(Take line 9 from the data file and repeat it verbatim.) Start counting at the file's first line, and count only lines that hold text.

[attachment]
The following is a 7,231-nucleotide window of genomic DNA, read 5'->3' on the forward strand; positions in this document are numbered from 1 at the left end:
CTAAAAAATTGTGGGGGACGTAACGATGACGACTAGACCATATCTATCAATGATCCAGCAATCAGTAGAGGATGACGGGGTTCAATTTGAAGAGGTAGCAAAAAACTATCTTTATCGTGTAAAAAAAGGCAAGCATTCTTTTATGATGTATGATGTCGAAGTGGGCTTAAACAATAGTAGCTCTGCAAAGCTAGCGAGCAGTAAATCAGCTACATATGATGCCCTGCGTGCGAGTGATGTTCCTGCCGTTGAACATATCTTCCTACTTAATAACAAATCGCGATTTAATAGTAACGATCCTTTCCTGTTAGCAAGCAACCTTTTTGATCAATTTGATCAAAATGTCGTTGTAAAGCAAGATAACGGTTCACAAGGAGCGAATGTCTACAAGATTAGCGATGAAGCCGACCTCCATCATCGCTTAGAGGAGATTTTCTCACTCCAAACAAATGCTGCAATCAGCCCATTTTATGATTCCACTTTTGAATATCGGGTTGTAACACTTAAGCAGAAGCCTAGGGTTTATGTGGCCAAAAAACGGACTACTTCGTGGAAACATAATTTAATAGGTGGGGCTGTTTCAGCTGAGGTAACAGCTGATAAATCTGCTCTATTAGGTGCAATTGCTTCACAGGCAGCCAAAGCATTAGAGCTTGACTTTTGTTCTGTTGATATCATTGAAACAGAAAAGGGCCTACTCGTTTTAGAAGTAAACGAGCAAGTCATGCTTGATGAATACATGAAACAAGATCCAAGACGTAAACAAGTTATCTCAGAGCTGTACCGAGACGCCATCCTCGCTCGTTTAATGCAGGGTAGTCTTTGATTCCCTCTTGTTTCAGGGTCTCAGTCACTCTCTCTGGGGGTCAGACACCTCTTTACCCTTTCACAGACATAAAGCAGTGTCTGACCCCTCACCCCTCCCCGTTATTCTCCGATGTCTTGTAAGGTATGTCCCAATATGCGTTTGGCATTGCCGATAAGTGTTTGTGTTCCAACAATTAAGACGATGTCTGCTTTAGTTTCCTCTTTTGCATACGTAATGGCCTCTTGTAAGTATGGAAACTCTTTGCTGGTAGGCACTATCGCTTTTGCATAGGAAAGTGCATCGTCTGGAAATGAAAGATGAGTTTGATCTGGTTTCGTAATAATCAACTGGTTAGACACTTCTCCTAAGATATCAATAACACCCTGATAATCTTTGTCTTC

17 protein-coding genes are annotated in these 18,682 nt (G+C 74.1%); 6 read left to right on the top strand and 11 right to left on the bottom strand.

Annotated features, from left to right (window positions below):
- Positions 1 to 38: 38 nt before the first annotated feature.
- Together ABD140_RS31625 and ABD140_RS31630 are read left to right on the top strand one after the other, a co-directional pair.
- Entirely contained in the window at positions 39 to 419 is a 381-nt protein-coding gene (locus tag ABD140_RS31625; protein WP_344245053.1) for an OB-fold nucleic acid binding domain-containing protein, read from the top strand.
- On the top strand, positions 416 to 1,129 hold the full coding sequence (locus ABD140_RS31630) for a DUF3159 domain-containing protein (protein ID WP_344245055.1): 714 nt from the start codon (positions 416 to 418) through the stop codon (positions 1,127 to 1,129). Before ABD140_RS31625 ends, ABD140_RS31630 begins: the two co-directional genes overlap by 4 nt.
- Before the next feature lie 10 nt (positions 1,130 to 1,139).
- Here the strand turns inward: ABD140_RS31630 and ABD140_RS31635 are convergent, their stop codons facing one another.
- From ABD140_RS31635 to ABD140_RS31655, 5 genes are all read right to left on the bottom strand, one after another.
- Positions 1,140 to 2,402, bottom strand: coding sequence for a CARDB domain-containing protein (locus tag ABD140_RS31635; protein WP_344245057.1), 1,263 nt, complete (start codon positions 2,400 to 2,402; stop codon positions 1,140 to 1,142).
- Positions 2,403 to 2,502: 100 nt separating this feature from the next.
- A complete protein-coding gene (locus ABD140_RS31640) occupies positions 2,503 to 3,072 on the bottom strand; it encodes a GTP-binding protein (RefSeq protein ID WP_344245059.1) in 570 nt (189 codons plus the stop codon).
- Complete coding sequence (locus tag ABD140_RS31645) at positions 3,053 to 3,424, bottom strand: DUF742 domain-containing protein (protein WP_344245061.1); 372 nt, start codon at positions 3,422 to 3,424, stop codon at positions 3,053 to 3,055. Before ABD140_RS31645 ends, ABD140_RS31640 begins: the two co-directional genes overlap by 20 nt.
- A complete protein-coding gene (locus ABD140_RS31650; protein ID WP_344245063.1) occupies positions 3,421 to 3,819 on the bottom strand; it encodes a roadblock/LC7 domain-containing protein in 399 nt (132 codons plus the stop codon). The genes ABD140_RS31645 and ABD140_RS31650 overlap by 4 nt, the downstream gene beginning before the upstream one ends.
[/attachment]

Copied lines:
- Before the next feature lie 10 nt (positions 1,130 to 1,139).